- Media Mentions
- Press Releases
- Blog Posts
- State Lobbying & Gift Law Guide
Insurer Allowed to Rescind EPL Policy Based on Material Misrepresentations in Renewal Application
In an unpublished opinion, a California intermediate appellate court has held, in a ruling on summary judgment, that an insurer could rescind an employment practices liability (EPL) policy because the policyholder made material misrepresentations in its renewal application. Hartford Ins. Co. of Ill. v. BKM Enterprises, Inc., 2004 WL 2677204 (Cal. Ct. App. Nov. 24, 2004).
An insurance company issued an EPL policy to a company. Prior to renewal, the company was notified that two former employees had filed administrative claims with the California Department of Fair Employment and Housing and the U.S. Equal Employment Opportunity Commission (EEOC) alleging wrongful termination, retaliation and harassment. The renewal application asked whether "any person proposed for coverage [is] aware of any fact or circumstance or any actual or alleged act, error or omission which might give rise to a claim that would fall within the scope of the proposed policy." The company answered "no" and warranted the truthfulness of this statement.
Based on the application of the first insurer, a second insurer renewed the policy. The renewal policy expressly stated that it renewed the policy originally issued by the first insurer. The renewal provided that "a Claim shall be deemed first made when the Claim is received by [the company], not when the Claim is filed or initiated by the party or parties asserting the Claim." The policy defined "claims" to include "any investigative order or notice of charge received by [the company] relative to an administrative or regulatory proceeding initiated before the EEOC or a similar state agency . . . ." Wrongful acts was defined to include "conduct connected with any wrongful termination of employment; unlawful discrimination; [or] unlawful retaliation."
The company tendered the administrative complaints and the second insurer initially paid defense costs. Thereafter, the insurer filed suit seeking to rescind the renewal policy, obtain reimbursement for amounts paid to defend the administrative actions and other suits tendered under the policy and withdraw from the defense of these actions. The insurer also sought a declaration that it had no obligation to defend or indemnify any of the matters tendered under the renewal policy.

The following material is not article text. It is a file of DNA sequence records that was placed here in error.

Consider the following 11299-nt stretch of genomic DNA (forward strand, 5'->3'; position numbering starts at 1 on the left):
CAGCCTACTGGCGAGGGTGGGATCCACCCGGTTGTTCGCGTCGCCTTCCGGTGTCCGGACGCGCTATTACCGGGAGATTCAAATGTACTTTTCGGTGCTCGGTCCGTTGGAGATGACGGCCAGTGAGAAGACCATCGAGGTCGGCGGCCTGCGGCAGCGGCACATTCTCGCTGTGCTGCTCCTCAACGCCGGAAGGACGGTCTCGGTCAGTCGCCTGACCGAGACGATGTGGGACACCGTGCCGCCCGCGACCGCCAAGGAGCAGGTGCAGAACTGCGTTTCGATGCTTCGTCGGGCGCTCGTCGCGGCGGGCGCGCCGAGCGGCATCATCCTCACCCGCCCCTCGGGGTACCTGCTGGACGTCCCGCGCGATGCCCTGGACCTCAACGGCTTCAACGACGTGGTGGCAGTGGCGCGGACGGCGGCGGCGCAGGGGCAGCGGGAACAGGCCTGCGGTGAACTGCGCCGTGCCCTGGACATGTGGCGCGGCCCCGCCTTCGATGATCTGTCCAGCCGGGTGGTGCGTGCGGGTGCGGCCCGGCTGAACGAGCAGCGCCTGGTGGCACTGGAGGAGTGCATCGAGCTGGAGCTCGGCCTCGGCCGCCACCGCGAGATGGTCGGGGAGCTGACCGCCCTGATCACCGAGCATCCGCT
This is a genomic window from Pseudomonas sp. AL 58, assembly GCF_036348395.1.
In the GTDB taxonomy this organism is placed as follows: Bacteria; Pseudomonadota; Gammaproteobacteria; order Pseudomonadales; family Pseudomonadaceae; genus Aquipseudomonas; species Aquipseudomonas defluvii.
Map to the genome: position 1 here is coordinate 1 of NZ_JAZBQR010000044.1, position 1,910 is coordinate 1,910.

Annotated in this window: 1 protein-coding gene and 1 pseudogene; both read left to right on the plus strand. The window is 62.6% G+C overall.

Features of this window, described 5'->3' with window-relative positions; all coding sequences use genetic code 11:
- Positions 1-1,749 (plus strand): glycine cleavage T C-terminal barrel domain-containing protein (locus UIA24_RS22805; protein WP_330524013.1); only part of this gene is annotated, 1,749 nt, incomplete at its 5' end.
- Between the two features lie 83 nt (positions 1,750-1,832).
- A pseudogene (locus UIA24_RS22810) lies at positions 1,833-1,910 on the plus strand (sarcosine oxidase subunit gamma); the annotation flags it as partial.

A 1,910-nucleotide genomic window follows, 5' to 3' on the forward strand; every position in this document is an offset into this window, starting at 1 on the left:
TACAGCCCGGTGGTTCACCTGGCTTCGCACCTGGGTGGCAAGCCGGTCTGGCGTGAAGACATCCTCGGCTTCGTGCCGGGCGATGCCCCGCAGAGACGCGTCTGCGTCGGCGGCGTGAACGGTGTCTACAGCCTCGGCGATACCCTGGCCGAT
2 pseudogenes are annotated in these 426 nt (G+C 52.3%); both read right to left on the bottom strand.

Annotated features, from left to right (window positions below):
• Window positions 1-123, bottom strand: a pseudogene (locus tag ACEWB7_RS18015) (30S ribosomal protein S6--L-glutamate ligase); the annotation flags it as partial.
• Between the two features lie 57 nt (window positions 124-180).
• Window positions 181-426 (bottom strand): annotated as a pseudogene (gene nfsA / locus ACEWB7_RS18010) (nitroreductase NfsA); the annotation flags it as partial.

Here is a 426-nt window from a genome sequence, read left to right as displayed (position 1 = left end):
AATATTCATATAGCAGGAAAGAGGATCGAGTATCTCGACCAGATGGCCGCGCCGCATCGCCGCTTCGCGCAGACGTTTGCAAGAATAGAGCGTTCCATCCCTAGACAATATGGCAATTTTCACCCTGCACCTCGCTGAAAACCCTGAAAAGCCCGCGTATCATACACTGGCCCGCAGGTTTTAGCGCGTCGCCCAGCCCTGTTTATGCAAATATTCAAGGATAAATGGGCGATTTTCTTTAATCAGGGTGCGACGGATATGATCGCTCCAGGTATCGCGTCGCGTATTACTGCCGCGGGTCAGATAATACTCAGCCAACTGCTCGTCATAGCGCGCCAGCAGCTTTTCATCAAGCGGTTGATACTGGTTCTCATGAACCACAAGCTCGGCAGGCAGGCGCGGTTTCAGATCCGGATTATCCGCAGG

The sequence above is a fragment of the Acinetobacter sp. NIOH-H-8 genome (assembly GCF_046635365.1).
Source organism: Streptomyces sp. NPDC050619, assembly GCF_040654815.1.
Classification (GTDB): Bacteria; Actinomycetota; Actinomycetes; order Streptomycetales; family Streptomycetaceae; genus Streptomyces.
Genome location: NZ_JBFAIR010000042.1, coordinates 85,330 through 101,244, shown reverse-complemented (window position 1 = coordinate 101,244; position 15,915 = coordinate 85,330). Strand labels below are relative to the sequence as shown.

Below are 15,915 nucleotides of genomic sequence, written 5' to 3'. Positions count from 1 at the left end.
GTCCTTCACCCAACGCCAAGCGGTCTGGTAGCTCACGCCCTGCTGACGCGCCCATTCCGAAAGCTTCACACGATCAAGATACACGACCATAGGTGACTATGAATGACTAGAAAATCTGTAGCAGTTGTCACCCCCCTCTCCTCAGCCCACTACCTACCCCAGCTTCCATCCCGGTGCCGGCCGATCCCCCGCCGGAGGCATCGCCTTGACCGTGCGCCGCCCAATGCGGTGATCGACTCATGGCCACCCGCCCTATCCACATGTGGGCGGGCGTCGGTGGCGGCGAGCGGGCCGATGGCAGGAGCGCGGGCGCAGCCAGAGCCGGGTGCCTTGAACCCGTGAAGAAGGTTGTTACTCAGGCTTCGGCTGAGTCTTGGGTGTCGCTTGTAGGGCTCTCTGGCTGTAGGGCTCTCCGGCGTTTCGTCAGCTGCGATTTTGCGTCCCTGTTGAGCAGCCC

The intermediate appellate court held that the insurer was entitled to summary judgment. First, the court held that the question on the renewal application asking about knowledge of potential claims was unambiguous and required disclosure of the administrative actions. The court explained that both matters constituted fact or circumstances "which might give rise to a claim" and "independently triggered [the company's] obligation to disclose those claims on the renewal application."
The court rejected the company's argument that the insurer did not have standing to rescind the policy because the renewal application defined "the company" as the first insurer, which had issued the prior policy. The court explained that the declaration page of the renewal policy stated that the second insurer issued the policy in reliance on the renewal application and that the company had admitted this fact in other pleadings.
The court also rejected the company's argument that the insurer must show that it was prejudiced by the late notification of the administrative actions. The court explained that this case involved rescission, not late notice, and that the terms of the policy allowed the insurer to rescind the policy if "the Application contains misrepresentations or fails to state facts which materially affect either the acceptance of the risk or the hazard assumed."
The court also held that the insurer was entitled to monetary damages, even though its complaint did not specify a dollar amount. According to the court, under California law, "the specific dollar amount is necessary only when a default judgment is to be entered . . . Hence, the absence of a specific amount from the complaint is not necessarily fatal as long as the pleaded facts entitle the plaintiff to relief." The court noted that the insurer's complaint sought reimbursement for expenses relating to the tendered claims, and it specified a dollar amount in its motion for summary judgment. The court also awarded prejudgment interest, finding that the damages were certain and calculable, explaining that the parties "disputed liability, not the amount [the insurer] would be able to recover in the event [the company] was found liable."
For more information, please contact us at 202.719.7130.